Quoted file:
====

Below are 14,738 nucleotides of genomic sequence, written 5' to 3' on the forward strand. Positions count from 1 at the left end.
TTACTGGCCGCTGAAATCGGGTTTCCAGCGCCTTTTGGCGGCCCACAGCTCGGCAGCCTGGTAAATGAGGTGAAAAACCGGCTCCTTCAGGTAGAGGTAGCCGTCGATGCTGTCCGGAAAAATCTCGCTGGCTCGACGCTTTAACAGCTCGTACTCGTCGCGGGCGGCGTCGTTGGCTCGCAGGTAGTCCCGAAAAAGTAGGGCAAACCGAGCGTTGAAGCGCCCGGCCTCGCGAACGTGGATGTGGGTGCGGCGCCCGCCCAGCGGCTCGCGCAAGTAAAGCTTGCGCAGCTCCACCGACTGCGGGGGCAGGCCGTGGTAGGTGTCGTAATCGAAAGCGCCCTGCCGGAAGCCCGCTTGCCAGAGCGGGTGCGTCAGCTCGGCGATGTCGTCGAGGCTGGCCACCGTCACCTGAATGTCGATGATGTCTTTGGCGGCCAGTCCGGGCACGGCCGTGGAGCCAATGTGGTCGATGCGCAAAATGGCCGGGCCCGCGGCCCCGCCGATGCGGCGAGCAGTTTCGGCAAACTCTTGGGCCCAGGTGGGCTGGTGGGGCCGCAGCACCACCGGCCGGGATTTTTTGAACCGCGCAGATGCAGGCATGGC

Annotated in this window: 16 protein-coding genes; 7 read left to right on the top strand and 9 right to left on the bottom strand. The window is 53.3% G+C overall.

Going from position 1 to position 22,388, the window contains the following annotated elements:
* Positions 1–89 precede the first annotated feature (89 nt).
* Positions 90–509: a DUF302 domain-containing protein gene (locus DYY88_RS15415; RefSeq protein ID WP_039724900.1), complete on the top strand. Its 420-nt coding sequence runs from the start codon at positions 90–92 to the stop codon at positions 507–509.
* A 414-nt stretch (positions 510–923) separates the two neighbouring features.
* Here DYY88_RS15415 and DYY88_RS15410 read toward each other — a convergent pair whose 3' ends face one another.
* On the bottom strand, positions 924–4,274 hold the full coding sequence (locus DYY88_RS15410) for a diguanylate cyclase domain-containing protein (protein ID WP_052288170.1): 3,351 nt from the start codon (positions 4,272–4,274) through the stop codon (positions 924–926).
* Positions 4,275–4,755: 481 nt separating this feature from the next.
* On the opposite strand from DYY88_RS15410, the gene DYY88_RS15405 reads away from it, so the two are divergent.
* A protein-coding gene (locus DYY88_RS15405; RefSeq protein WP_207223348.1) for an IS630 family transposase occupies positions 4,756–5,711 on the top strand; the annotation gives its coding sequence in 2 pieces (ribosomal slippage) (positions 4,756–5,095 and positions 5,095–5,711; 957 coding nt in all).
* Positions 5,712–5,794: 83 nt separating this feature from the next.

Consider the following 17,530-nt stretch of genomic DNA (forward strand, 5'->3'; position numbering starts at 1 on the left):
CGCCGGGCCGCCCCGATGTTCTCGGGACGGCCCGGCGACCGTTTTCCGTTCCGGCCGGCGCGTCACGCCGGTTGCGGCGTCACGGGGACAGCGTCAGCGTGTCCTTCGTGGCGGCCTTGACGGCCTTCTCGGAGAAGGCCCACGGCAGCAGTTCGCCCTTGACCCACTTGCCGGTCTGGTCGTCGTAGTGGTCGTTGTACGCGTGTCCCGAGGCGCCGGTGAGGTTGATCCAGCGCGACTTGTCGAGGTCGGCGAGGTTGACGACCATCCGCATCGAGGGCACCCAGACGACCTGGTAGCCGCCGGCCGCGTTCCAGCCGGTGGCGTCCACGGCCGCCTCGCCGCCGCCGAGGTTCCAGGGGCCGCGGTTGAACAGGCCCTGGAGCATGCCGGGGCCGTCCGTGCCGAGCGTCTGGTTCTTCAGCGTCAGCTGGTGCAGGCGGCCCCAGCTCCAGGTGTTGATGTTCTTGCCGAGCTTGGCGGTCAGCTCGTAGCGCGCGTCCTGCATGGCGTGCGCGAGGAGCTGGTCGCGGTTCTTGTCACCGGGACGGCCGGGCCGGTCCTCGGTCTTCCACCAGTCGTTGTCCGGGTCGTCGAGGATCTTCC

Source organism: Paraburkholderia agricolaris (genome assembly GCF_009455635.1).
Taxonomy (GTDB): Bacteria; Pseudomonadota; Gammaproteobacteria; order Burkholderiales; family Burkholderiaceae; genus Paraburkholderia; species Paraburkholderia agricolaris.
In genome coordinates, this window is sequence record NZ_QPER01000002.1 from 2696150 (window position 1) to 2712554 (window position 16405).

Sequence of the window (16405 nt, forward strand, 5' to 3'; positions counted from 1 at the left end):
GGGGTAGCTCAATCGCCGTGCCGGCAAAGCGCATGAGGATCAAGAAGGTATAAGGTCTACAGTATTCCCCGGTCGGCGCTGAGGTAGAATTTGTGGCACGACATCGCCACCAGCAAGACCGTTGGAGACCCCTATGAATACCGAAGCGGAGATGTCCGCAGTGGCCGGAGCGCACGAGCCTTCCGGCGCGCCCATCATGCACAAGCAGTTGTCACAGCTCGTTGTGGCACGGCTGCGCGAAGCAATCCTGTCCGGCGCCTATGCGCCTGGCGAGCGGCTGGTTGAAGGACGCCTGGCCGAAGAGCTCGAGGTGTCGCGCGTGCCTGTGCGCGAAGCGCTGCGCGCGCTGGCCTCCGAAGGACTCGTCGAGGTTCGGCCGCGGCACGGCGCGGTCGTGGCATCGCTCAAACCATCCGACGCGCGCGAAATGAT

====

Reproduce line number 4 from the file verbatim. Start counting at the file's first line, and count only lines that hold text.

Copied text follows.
Going from position 1 to position 22,388, the window contains the following annotated elements: